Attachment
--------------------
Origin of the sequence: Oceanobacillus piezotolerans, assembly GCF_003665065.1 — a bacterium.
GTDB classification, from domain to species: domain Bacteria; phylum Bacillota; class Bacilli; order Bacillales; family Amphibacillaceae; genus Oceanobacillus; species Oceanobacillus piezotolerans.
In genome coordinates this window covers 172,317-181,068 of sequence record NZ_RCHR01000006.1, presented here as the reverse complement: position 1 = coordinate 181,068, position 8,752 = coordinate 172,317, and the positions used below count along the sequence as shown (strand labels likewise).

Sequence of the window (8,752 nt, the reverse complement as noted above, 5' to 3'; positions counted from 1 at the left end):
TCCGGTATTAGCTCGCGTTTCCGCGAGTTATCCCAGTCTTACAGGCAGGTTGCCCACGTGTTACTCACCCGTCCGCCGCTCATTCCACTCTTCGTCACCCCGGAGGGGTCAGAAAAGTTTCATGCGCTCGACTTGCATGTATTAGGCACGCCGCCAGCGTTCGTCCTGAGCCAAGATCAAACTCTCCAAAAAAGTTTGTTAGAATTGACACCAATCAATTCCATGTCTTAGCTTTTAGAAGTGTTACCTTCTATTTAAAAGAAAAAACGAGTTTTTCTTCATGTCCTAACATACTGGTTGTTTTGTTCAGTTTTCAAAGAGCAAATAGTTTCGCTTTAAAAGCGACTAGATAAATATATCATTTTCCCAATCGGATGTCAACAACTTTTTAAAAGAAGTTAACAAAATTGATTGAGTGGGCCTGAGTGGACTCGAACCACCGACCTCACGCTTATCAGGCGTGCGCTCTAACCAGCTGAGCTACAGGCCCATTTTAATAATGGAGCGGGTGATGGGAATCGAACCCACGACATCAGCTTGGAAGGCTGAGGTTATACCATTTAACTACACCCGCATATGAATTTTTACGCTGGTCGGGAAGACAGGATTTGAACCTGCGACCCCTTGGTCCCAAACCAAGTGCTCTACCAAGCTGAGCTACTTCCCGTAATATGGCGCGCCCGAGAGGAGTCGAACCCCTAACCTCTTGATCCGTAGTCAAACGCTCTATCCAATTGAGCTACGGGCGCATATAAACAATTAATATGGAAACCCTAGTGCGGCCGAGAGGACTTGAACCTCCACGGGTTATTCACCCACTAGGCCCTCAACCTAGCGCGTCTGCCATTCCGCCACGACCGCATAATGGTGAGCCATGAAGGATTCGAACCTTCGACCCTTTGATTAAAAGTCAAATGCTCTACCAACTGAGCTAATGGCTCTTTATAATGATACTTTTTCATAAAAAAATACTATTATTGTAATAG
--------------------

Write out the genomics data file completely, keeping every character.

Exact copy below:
Origin of the sequence: Oceanobacillus piezotolerans, assembly GCF_003665065.1 — a bacterium.
GTDB classification, from domain to species: domain Bacteria; phylum Bacillota; class Bacilli; order Bacillales; family Amphibacillaceae; genus Oceanobacillus; species Oceanobacillus piezotolerans.
In genome coordinates this window covers 172,317-181,068 of sequence record NZ_RCHR01000006.1, presented here as the reverse complement: position 1 = coordinate 181,068, position 8,752 = coordinate 172,317, and the positions used below count along the sequence as shown (strand labels likewise).

Sequence of the window (8,752 nt, the reverse complement as noted above, 5' to 3'; positions counted from 1 at the left end):
TCCGGTATTAGCTCGCGTTTCCGCGAGTTATCCCAGTCTTACAGGCAGGTTGCCCACGTGTTACTCACCCGTCCGCCGCTCATTCCACTCTTCGTCACCCCGGAGGGGTCAGAAAAGTTTCATGCGCTCGACTTGCATGTATTAGGCACGCCGCCAGCGTTCGTCCTGAGCCAAGATCAAACTCTCCAAAAAAGTTTGTTAGAATTGACACCAATCAATTCCATGTCTTAGCTTTTAGAAGTGTTACCTTCTATTTAAAAGAAAAAACGAGTTTTTCTTCATGTCCTAACATACTGGTTGTTTTGTTCAGTTTTCAAAGAGCAAATAGTTTCGCTTTAAAAGCGACTAGATAAATATATCATTTTCCCAATCGGATGTCAACAACTTTTTAAAAGAAGTTAACAAAATTGATTGAGTGGGCCTGAGTGGACTCGAACCACCGACCTCACGCTTATCAGGCGTGCGCTCTAACCAGCTGAGCTACAGGCCCATTTTAATAATGGAGCGGGTGATGGGAATCGAACCCACGACATCAGCTTGGAAGGCTGAGGTTATACCATTTAACTACACCCGCATATGAATTTTTACGCTGGTCGGGAAGACAGGATTTGAACCTGCGACCCCTTGGTCCCAAACCAAGTGCTCTACCAAGCTGAGCTACTTCCCGTAATATGGCGCGCCCGAGAGGAGTCGAACCCCTAACCTCTTGATCCGTAGTCAAACGCTCTATCCAATTGAGCTACGGGCGCATATAAACAATTAATATGGAAACCCTAGTGCGGCCGAGAGGACTTGAACCTCCACGGGTTATTCACCCACTAGGCCCTCAACCTAGCGCGTCTGCCATTCCGCCACGACCGCATAATGGTGAGCCATGAAGGATTCGAACCTTCGACCCTTTGATTAAAAGTCAAATGCTCTACCAACTGAGCTAATGGCTCTTTATAATGATACTTTTTCATAAAAAAATACTATTATTGTAATAG